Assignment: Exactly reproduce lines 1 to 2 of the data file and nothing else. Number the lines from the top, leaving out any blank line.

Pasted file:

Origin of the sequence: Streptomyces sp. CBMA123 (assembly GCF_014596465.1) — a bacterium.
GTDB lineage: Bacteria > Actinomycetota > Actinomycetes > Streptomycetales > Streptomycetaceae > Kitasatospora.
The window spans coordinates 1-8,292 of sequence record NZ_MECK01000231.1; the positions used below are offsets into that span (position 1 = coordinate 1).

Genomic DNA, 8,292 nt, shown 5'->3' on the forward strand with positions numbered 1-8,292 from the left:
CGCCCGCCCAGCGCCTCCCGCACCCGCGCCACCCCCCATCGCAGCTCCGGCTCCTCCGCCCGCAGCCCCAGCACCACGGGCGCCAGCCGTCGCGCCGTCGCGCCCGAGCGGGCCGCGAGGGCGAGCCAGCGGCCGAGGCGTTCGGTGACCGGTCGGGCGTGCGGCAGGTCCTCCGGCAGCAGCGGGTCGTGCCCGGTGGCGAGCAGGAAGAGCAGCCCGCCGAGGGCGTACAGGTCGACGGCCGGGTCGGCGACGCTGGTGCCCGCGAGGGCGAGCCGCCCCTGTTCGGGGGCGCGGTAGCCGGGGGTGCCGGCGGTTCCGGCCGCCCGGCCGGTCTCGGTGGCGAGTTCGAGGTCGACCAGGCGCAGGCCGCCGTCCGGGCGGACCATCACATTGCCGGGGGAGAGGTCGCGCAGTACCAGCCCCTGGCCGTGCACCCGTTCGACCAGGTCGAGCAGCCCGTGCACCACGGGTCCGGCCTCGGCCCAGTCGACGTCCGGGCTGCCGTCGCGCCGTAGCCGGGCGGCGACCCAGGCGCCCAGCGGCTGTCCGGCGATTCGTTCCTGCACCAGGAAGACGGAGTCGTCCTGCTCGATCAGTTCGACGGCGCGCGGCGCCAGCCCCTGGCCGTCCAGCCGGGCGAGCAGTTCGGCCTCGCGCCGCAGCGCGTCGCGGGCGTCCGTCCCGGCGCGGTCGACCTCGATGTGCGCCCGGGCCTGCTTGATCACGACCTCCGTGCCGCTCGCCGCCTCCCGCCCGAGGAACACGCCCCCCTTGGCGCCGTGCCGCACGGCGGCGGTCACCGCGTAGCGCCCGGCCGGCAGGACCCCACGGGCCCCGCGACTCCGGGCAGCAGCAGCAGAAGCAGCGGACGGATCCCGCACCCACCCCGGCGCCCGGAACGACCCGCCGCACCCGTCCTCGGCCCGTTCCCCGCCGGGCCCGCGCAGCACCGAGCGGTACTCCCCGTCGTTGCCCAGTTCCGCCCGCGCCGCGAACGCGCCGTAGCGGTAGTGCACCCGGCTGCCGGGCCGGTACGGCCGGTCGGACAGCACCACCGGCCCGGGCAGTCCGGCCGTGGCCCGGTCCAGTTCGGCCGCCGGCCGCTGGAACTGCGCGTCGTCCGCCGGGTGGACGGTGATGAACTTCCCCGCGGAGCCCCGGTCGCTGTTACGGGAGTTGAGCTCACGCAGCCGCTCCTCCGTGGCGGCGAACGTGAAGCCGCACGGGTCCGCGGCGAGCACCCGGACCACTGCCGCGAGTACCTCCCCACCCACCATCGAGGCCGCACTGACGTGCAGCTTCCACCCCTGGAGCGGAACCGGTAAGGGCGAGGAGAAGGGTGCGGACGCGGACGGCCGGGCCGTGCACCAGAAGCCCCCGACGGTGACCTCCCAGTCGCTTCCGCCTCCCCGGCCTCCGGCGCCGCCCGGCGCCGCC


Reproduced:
Origin of the sequence: Streptomyces sp. CBMA123 (assembly GCF_014596465.1) — a bacterium.
GTDB lineage: Bacteria > Actinomycetota > Actinomycetes > Streptomycetales > Streptomycetaceae > Kitasatospora.